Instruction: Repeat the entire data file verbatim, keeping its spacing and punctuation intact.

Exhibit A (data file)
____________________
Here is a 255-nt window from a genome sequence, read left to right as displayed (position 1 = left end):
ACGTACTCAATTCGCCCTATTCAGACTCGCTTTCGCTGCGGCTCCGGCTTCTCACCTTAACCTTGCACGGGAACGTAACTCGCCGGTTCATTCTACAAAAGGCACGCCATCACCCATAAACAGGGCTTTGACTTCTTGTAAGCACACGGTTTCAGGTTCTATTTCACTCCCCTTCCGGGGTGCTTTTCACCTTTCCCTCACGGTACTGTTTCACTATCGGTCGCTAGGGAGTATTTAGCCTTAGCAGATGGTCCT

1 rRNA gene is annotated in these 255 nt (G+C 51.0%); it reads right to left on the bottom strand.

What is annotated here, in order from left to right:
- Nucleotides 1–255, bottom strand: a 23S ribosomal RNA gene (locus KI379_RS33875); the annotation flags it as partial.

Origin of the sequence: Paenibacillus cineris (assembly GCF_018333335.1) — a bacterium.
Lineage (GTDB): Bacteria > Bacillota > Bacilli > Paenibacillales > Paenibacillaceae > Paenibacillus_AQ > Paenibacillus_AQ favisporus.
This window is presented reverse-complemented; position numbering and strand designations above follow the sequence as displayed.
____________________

Here is a 255-nt window from a genome sequence, read left to right as displayed (position 1 = left end):
ACGTACTCAATTCGCCCTATTCAGACTCGCTTTCGCTGCGGCTCCGGCTTCTCACCTTAACCTTGCACGGGAACGTAACTCGCCGGTTCATTCTACAAAAGGCACGCCATCACCCATAAACAGGGCTTTGACTTCTTGTAAGCACACGGTTTCAGGTTCTATTTCACTCCCCTTCCGGGGTGCTTTTCACCTTTCCCTCACGGTACTGTTTCACTATCGGTCGCTAGGGAGTATTTAGCCTTAGCAGATGGTCCT

1 rRNA gene is annotated in these 255 nt (G+C 51.0%); it reads right to left on the bottom strand.

What is annotated here, in order from left to right:
- Nucleotides 1–255, bottom strand: a 23S ribosomal RNA gene (locus KI379_RS33875); the annotation flags it as partial.

Origin of the sequence: Paenibacillus cineris (assembly GCF_018333335.1) — a bacterium.
Lineage (GTDB): Bacteria > Bacillota > Bacilli > Paenibacillales > Paenibacillaceae > Paenibacillus_AQ > Paenibacillus_AQ favisporus.
This window is presented reverse-complemented; position numbering and strand designations above follow the sequence as displayed.